Gay Rights and the UN: One Step Back, One Step Forward

by Jason Dzubow on November 15, 2012

Sexual orientation is all about identity: Are you gay or straight or bi or trans or questioning or something else?  It seems that the United Nations has some identity issues of its own when it comes to LGBT rights.    

This past September, a “traditional values” resolution sponsored by Russia passed in the UN Human Rights Counsel, 25-15, with seven abstentions (the U.S. voted against).  The text of the resolution and a list of countries and their votes can be found here.  The resolution reaffirms that “everyone is entitled to the rights and freedoms… without distinction of any kind, such as race, colour, sex, language, religion, political or other opinion, national or social origin, property, birth or other status.”  The basic problem is that this list purposefully omits the reference to sexual orientation.  Thus (as usual), the term “traditional values” is code for “anti-gay.”  

The UN has a split personality when it comes to gay rights.

While this particular resolution will probably have little effect, I fear it is an unfortunate bellwether of member states’ positions on LGBT rights and protecting LGBT refugees.  As an aside, my first job as a practicing lawyer was at Catholic Community Services in New Jersey.  I remember being surprised that the Catholic Church–which generally opposes gay rights–was assisting gay asylum seekers.  When you think about it, this is not entirely inconsistent: While the Church opposes gay rights, it also opposes persecution of gay people.  My concern with the UN resolution is that it might be a harbinger of something more sinister–the contraction of protection for people facing persecution on account of their sexual orientation (in 2008, the UN recognized that sexual orientation was a basis for protection under the Refugee Convention).  

But as you might have guessed from the title of this piece, the news from the UN is not all bad. 

Late last month, UNHCR issued new guidelines concerning claims to refugee status based on sexual orientation and gender identity.  The guidelines state:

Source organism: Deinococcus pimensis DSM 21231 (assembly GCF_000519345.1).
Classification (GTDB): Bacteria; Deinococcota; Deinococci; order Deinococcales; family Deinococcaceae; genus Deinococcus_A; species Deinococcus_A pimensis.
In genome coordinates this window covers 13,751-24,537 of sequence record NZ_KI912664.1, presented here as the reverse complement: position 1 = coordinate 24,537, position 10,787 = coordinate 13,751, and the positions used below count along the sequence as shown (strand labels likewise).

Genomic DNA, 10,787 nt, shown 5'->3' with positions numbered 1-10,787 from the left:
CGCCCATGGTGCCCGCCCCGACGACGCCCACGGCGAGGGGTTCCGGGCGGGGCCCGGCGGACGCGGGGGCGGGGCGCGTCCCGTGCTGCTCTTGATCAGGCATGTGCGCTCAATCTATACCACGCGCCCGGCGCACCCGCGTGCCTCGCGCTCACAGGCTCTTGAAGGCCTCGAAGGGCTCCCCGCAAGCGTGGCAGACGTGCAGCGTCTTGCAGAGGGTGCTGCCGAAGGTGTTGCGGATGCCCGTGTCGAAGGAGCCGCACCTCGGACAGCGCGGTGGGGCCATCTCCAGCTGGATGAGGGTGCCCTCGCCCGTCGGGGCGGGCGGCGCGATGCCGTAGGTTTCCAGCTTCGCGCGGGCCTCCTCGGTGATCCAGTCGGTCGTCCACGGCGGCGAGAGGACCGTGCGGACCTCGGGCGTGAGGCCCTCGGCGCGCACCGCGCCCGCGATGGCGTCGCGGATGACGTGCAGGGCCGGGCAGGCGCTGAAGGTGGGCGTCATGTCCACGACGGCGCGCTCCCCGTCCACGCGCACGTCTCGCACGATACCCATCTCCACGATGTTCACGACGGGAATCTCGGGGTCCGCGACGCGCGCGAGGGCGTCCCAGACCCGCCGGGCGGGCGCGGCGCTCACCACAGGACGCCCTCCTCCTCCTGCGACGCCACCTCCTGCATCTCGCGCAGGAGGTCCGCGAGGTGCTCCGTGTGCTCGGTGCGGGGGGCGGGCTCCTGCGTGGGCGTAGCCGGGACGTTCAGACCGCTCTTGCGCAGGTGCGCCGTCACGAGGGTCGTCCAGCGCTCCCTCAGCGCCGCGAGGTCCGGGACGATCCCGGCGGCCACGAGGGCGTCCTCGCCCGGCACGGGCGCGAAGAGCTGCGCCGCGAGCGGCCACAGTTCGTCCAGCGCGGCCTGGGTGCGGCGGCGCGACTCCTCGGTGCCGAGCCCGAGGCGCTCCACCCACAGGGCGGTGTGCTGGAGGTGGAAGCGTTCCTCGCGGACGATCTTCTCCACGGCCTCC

A proper analysis as to whether a LGBTI applicant is a refugee under the 1951 Convention needs to start from the premise that applicants are entitled to live in society as who they are and need not hide that.  As affirmed by the position adopted in a number of jurisdictions, sexual orientation and/or gender identity are fundamental aspects of human identity that are either innate or immutable, or that a person should not be required to give up or conceal.

The guidelines recognize persecution by governments, society, and family members, and also note that laws criminalizing homosexuality can rise to the level of persecution.

The guidelines also make recommendations concerning refugee status determinations for LGBT applicants.  Most of the recommendations seem like common sense, but I think they are helpful and–given the sentiments of many UN member states concerning LGBT people–worth repeating.  The recommendations include:

– An open and reassuring environment is often crucial to establishing trust between the interviewer and applicant
– Interviewers and decision makers need to maintain an objective approach so that they do not reach conclusions based on stereotypical, inaccurate or inappropriate perceptions of LGBTI individuals
– The interviewer and the interpreter must avoid expressing, whether verbally or through body language, any judgement about the applicant’s sexual orientation, gender identity, sexual behavior or relationship pattern
– Specialized training on the particular aspects of LGBTI refugee claims for decision makers, interviewers, interpreters, advocates and legal representatives is crucial
– Specific requests made by applicants in relation to the gender of interviewers or interpreters should be considered favorably
– Questioning about incidents of sexual violence needs to be conducted with the same sensitivity as in the case of any other sexual assault victims

The U.S. government is ahead of the game in this matter.  In January 2012, USCIS (with help from Immigration Equality) issued a training module to help Asylum Officers with LGBT cases.

So it seems that the UN is of two minds about LGBT rights.  There is no doubt that many countries and societies violently oppress and murder people just because of their sexual orientation.  For their sake, I hope the progressive states continue to pressure the UN to move forward on LGBT issues.

{ 0 comments… add one now }

Leave a Comment

{ 2 trackbacks }

Previous post:

Next post: